Welcome to your first lesson in the “What is Angela’s Life Like” course. This lesson will cover an overview of three main topics: Angela’s home life, Angela’s work projects, and a quick introduction to Random things that make Angela laugh. Before class is over, we will conclude with a short inspirational word from Angela herself. But to take advantage of our time together, let us begin with topic one.
1. Angela’s home life: Little has been published about Angela’s home life other than a picture out the window of Angela’s house (with odd coloring for some reason) (and by Angela’s house, yes, we really mean Susan and Magdiel’s house). To fully understand what Angela’s home like is life, let us get a clearer picture. Starting from the largest scale, Angela lives in a “compound” for lack of a better translation. It is a small gated (and guarded) community containing only other Adventist Division workers (35 people live in this particular compound). The church owns two such compounds and one apartment complex in the nearby city of Aguas Claras. The best part of the compound is the safety factor. Unlike other parts of the country, there are no bars on the windows here. Windows are even left open overnight to let air in. It is perfectly safe to walk around the compound late at night, even alone. There are even security cameras placed in the trees in the middle of the compound. The community fostered by the compound living is also a great way to feel connected to others. When Angela moves out of her boss’s house into her “own” apartment, she will be moving to the other compound a few hundred meters down the road.
2. Angela’s work projects: While this is a difficult subject to study due to its ever-changing nature, it is an important subject indeed, although may be regarded much the same as history because by the time you know what she’s doing, it has changed and you now know the history. At the beginning of the week, Angela’s project was a magazine to translate to English to be distributed at the General Conference Session over the summer in Atlanta. After 40+ pages of translating, the Division found out that the publishing house had already translated it (despite the fact that it was no one’s request). Following that confusion, Angela took advantage of her “free time” and began planning her English classes. But this lull was not to remain. Several projects have now passed over the desk of this hard working translator including but not limited to: Emails (from the South American office to North America and vice versa), more press releases (indeed, the news has not stopped from Chile), reports to the General Conference (which is “easy” because there’s a lot of copy and paste, but difficult because they are not always written by the best communicators), editing the aforementioned translated magazine, and most excitingly the Handbook for the Directors of Communication in the South American Division. Considering Communication was Angela’s field of study, she has been overlyqualified to work on this translation, not to mention learning in the process. The latest development has been that Angela is now officially translating from Portuguese to English when necessary.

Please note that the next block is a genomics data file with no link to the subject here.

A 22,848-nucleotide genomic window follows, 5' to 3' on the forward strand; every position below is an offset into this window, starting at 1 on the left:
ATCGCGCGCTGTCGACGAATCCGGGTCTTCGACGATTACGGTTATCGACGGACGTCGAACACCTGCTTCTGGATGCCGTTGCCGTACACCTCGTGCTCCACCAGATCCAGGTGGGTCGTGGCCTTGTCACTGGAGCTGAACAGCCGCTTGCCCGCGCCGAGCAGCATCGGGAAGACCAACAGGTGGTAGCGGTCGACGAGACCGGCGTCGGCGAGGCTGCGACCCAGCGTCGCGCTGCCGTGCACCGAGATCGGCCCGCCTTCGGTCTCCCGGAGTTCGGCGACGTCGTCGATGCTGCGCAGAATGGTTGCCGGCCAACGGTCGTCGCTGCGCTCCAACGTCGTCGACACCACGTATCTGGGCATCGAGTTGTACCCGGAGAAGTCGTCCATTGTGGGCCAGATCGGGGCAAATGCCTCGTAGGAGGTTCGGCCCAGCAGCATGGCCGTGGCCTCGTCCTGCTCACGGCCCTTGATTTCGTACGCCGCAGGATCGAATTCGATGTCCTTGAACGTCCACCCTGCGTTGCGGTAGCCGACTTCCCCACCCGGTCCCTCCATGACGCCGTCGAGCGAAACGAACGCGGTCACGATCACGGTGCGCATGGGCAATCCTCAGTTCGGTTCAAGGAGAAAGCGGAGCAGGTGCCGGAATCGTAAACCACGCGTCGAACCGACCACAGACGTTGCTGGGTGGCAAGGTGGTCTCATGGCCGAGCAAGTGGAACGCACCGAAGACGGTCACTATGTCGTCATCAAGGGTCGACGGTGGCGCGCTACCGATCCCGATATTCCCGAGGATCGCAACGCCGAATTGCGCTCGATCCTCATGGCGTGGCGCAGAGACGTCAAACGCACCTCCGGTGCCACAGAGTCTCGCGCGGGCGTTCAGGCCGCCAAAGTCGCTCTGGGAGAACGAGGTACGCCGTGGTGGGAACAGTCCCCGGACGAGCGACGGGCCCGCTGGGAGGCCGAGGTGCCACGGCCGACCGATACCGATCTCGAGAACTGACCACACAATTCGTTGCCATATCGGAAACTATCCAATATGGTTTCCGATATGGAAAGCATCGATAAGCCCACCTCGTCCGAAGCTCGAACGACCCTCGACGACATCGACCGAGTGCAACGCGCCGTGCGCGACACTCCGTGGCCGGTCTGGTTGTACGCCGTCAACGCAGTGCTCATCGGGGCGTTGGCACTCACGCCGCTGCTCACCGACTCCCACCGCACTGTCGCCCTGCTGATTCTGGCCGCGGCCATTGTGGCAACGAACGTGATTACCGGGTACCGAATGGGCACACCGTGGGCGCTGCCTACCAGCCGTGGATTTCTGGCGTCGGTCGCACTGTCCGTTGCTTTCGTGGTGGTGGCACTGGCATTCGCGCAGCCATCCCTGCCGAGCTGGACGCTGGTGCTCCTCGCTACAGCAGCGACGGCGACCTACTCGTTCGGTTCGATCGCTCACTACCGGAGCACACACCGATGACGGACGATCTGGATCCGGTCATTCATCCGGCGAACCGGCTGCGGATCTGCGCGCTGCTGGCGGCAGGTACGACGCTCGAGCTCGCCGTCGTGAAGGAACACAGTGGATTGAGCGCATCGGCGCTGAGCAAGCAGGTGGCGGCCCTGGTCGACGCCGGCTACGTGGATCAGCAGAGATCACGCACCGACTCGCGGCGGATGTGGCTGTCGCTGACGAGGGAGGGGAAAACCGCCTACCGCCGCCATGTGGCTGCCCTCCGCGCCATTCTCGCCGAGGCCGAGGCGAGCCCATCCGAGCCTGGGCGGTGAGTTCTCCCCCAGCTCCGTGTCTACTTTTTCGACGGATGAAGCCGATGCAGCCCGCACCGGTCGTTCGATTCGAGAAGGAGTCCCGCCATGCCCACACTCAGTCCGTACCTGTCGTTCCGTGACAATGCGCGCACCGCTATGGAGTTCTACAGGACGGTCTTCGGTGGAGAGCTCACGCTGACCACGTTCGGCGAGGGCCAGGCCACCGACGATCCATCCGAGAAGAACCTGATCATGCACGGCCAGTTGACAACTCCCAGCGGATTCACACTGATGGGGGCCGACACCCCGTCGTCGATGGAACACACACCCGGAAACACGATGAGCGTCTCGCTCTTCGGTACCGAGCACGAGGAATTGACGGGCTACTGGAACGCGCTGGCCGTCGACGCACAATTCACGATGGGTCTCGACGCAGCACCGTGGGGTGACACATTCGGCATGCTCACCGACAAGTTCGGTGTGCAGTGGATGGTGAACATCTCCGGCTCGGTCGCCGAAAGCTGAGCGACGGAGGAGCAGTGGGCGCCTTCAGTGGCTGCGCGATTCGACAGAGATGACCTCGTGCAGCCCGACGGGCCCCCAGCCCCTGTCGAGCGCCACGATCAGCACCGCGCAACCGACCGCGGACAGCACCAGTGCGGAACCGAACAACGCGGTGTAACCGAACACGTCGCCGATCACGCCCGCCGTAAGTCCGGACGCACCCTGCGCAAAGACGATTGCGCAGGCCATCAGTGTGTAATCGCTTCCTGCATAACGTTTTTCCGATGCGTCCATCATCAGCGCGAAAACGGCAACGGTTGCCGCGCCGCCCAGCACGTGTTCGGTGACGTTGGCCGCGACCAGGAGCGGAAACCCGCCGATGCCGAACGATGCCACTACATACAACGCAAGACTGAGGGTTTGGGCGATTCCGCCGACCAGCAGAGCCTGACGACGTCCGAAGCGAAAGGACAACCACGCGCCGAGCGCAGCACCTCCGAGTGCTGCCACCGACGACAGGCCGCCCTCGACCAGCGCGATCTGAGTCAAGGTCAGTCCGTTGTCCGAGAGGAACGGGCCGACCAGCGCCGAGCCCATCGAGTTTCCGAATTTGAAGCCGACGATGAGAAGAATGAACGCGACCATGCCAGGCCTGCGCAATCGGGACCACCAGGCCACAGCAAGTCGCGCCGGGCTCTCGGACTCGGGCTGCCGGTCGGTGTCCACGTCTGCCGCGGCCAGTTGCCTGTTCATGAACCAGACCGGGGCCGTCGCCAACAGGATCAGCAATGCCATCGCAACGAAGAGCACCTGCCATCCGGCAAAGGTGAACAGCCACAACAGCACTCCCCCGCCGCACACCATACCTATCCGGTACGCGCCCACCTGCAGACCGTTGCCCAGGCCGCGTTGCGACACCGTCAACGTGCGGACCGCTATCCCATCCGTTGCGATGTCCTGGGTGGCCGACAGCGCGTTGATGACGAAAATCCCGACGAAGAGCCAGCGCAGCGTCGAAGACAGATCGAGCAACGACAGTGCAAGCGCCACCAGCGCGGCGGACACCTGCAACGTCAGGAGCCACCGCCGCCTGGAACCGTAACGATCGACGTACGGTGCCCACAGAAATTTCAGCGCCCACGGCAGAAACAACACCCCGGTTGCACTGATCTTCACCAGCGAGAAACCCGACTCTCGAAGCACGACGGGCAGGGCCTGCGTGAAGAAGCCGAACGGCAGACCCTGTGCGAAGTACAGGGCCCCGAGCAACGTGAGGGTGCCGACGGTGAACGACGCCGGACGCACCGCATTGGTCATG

3. Random things that make Angela laugh: This list is not comprehensive and we will likely add to it throughout the course of this um… course. The drawers and doors don’t slam shut in this house, there’s an automatic slow down mechanism. No matter how hard you try and slam the drawer it will ALWAYS slow down. The paper towels are shorter here. There is no explanation yet about why. The plastic cups for the water (at work) come in the most amazing dispenser. It’s too dificult to explain, but you pull a little lever, and the cup flips out. Amazing. People who speak English here say “I reckon,” and it’s amazing as well. There is a toucan living in the compound as well, and apparently they’re rather mean creatures (not to mention carniverious).
Now, to close our class, let us read a short clip from the mind of Angela (p. 2,352): “As with any habit, it’s so easy to lose all momentum simply by missing a day. Well, the difficulty of a blog is that it’s not a scheduled event. If I have something to write about, I write, if I don’t, I skip a day. The problem is when every day begins feeling too normal to write about. Then one should conclude that they’re simply not looking hard enough. Even if you don’t blog, take a bit of time to evaluate your day. What did you learn? What is there left to learn? And my favorite, what do you do to make your life special? A person’s life isn’t always special by circumstance, but rather by action. This action doesn’t need to be earth shattering or amazing, but it should always be special to you. So close your computer and go do something that makes your day memorable. I think I’m going to go hunt down that toucan and teach him some manners.”